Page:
ST. PETERSBURG — Get ready, night owls: Last call for alcohol will be an hour later beginning next week.
The St. Petersburg City Council voted 6-2 Thursday to shift closing time to 3 a.m. for bars and restaurants that serve alcohol, putting them on the same footing as bars in Tampa.
The vote was cheered by several bar owners who had complained that the 2 a.m. closing time led to a large exodus of potential business to the later closing time on the other side of Tampa Bay.
"The only thing that entices our guests to go to Tampa is that extra hour of drinking," said Rick Tellis, an assistant general manager for the Venue, an Ulmerton Road nightclub.
The new law takes effect on 12:01 a.m. May 14 — Thursday night for the club patrons. Liquor stores also will be allowed to sell alcohol until 3 a.m. They are now required to close at midnight. Pharmacies, grocery stores and gas stations, however, still must cease alcohol sales by midnight.
Council members Jeff Danner, Bill Dudley, Jim Kennedy, Steve Kornell, Wengay Newton and Karl Nurse voted to approve the later closing time. The council had been flooded with petitions with more than 1,000 signatures supporting the move. The St. Petersburg Area Chamber of Commerce also endorsed the change.
"What we're trying to do is make this a vibrant town," said Kennedy, who proposed the change in January. "Overall, it's a good thing from an economic standpoint."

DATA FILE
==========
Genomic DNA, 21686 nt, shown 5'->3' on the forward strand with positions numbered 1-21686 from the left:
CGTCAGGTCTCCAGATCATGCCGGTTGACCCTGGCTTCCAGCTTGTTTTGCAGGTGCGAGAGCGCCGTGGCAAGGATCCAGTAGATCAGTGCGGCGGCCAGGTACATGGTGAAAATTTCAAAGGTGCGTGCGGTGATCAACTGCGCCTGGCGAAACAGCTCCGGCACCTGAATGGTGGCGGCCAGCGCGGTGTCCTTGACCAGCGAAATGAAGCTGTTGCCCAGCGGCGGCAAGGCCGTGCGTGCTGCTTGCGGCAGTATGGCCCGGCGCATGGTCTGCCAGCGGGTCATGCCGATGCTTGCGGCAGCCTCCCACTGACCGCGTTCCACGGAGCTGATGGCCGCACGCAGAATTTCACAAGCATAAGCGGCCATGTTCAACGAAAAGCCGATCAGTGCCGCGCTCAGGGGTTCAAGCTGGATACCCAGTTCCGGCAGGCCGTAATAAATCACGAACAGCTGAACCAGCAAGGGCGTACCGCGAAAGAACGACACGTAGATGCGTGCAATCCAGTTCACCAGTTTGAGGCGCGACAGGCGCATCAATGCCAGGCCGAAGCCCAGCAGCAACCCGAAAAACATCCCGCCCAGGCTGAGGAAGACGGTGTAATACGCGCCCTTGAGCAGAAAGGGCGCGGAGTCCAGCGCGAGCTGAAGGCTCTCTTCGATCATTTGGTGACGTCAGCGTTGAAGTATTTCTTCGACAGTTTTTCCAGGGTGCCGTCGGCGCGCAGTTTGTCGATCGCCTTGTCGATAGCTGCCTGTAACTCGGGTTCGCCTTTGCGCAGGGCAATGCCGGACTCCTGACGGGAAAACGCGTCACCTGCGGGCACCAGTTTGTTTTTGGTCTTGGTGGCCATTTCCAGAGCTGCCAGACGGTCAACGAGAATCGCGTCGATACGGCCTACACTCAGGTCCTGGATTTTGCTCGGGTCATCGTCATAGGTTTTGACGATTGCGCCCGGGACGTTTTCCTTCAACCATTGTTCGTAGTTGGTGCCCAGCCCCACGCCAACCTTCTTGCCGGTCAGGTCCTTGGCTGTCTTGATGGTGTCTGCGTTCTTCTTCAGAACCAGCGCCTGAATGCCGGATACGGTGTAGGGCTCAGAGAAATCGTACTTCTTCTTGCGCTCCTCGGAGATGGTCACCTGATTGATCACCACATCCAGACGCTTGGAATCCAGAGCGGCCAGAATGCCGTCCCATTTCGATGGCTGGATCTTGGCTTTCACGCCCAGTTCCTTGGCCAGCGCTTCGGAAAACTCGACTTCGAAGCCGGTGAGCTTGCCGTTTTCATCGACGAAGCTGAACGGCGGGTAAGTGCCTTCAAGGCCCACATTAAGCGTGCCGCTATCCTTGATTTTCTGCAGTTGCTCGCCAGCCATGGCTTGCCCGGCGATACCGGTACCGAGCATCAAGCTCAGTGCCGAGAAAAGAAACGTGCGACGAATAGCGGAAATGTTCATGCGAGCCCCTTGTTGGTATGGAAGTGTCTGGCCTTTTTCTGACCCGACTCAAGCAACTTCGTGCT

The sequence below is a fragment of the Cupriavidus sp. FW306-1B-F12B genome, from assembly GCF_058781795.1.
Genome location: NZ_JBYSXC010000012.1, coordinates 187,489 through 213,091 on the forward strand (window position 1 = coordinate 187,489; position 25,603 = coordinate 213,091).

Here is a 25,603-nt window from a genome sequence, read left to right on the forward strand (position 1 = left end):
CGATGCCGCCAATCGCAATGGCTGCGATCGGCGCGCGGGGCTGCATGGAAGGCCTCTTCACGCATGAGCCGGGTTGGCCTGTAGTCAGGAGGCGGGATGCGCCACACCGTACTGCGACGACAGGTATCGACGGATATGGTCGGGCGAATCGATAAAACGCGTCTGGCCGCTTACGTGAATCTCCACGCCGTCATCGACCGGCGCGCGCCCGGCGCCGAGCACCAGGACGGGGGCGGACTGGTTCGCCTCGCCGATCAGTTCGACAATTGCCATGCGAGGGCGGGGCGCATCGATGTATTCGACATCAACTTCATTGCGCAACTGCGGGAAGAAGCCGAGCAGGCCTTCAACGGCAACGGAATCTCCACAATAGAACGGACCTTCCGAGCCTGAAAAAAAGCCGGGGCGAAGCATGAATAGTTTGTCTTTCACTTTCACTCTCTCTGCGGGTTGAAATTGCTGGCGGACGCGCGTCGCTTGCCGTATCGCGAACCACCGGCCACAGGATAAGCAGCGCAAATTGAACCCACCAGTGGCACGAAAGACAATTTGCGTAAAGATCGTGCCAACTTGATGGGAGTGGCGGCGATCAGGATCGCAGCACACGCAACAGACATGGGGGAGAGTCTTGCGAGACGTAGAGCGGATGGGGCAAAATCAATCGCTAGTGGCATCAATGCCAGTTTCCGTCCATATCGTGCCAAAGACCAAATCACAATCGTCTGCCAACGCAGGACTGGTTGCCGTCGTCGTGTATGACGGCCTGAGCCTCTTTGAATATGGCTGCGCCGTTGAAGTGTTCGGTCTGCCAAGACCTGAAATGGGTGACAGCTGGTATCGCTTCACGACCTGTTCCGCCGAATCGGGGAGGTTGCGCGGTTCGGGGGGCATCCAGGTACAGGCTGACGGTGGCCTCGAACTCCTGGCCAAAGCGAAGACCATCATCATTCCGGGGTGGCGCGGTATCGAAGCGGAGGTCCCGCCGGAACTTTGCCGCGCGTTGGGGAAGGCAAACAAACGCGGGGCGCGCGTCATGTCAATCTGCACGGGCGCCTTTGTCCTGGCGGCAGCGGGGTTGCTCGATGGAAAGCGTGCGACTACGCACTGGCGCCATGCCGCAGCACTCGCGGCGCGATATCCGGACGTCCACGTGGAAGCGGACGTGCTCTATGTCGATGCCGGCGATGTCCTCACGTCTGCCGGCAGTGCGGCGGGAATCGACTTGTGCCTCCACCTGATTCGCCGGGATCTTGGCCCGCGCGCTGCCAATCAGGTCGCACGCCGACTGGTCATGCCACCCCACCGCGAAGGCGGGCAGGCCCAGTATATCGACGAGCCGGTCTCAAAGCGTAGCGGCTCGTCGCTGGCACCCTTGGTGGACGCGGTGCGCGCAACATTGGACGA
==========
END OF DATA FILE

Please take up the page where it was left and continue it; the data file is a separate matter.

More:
"If we're a major-league city, we have to start acting like a major-league city," said Dudley.
But council chairwoman Leslie Curran and member Herb Polson voted against it.
"It's unnecessary," Curran said. "We've changed our image. We're not a city where you come to die anymore. We don't need this."
Mayor Bill Foster took a bye on this issue. When asked by Curran if he supported it, Foster replied: "I don't oppose it."
"What's the difference?" Curran asked.
Foster did warn the council that there would be consequences. He reiterated the warning of police Chief Chuck Harmon, who told council members that while he didn't expect more DUI crashes, he did anticipate more police calls to bars.
This would require more officers to work later hours, forcing Harmon to shift officers from the day shift to the night shift. He also predicted it would lengthen late night response times to calls not associated with bars by about 15 minutes.
Harmon said the council could alleviate that by spending about $1 million more for 12 additional officers to patrol later hours.
"I'm not opposed to it," Harmon said. "Just give me the resources to do it."
Several residents spoke against the change, including Theresa Lassiter. She said adding a burden on the police didn't make sense while the city is making drastic budget cuts. She also said it would lead to more crashes.
"(If anyone gets hurt) it's going to be on you all," Lassiter told the council. "You all need to think about this thing."
Michael Van Sickler can be reached at (727) 893-8037 or email@example.com.